“I was obliged to send for the Apothecary, who bled me very plentifully, but, tho’ it made me faint, it has reliev’d me wonderfully. Tonight I feel languid and stupid.” Those two sentences were written around 1800 by Lady Harriett Bessborough to her lover, Granville Leveson Gower. (A couple of days later, she came down with the chicken pox.)
As those of you familiar with the 18th and 19th century know, the aforementioned blood-letting was a common occurrence up until the 20th century. It was only one of the idiotic practices that were inflicted upon well-educated people by medical practitioners whose knowledge of the human body–by today’s standards–was nonexistent.
In my reading of journals and letters from the era, I’m quite often shaking my head in disbelief over the barbaric treatments subjected upon patients by apothecaries, physicians, surgeons, oculists, and dentists. Here are some of these bizarre treatments I’ve underlined in my readings.
Take Georgiana, Duchess of Devonshire, sister of Lady Bessborough. When her eye swelled up, the surgeons were summoned. Among these oculists was Senior Surgeon-Extraordinary to King George III. One of these so-called learned men almost strangled her to death in an effort to flush the blood up to her head. They also “broke” her eye, rendering her deformed for the rest of her life.
Bear in mind, there was no anesthesia at the time; so, most of these procedures were done on patients who were awake.
One wonders how people survived at all. Of course, we know life expectancy was quite low, and many early deaths must be laid at the door of these quacks. These medical practitioners had no medical training. They studied astronomy, thinking that the human body’s “humours” were affected by astronomy.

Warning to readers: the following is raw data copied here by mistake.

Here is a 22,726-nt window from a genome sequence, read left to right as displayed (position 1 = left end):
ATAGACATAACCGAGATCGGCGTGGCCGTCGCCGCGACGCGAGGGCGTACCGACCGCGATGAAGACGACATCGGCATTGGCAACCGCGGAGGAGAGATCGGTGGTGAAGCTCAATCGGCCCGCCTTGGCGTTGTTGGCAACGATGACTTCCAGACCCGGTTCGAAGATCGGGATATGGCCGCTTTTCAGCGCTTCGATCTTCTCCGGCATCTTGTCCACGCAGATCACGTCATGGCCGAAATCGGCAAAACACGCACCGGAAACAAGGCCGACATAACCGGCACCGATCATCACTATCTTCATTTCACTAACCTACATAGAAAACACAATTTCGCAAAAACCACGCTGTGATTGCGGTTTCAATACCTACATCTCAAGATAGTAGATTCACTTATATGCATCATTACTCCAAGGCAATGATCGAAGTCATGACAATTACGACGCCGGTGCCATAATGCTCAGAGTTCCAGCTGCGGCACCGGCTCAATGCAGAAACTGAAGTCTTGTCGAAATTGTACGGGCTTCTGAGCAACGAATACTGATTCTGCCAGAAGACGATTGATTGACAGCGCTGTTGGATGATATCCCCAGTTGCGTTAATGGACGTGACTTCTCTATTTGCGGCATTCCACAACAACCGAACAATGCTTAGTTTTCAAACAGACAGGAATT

Another case of misguided doctoring occurred with the young son and heir of Lord Elgin (of Elgin Marbles fame). The sickly lad suffered from asthma, so it was recommended to have him drink mercury. His doting mother, thinking she was spurring her son to good health, kept dousing him with the toxic mercury.
Needless to say, the lad never inherited his father’s title for he died young after suffering a lifetime of very poor health. (His father’s title passed to a son from Lord Elgin’s second wife, after he divorced the lad’s Scottish heiress mother.)
In her memoirs Mary Elizabeth Lucy, the mistress of Charlecote Park, tells of a tumble she took as a girl around 1810. It loosened her teeth. Her concerned mother took her from their home in Wales to consult a dentist in Liverpool who was known to be very clever. He immediately recommend removing every tooth in her mouth, setting them in gold, and putting them back. He said if he didn’t do that, all the teeth would drop out.
A panicky Mary Elizabeth entreated her mother not to allow the dentist to remove all her teeth. And at age 80, all her teeth were still intact.
Mary Elizabeth also tells of the three doctors who attended her daughter, who’d suffered an attack of tetanus. “They cut off all her beautiful hair, blistered her poor head and nearly her whole body and applied such hot bottles to her feet and legs that they made them perfectly raw.” Remarkably, she survived that treatment, but her lifespan was less than half of her mother’s.
Reading these accounts deglamorizes the life of the rich and famous of Georgian England and makes me ever so glad I was born when I was.–Cheryl Bolen, whose newest Brides of Bath book, Love in the Library, is now available.
© Cheryl Bolen, 2014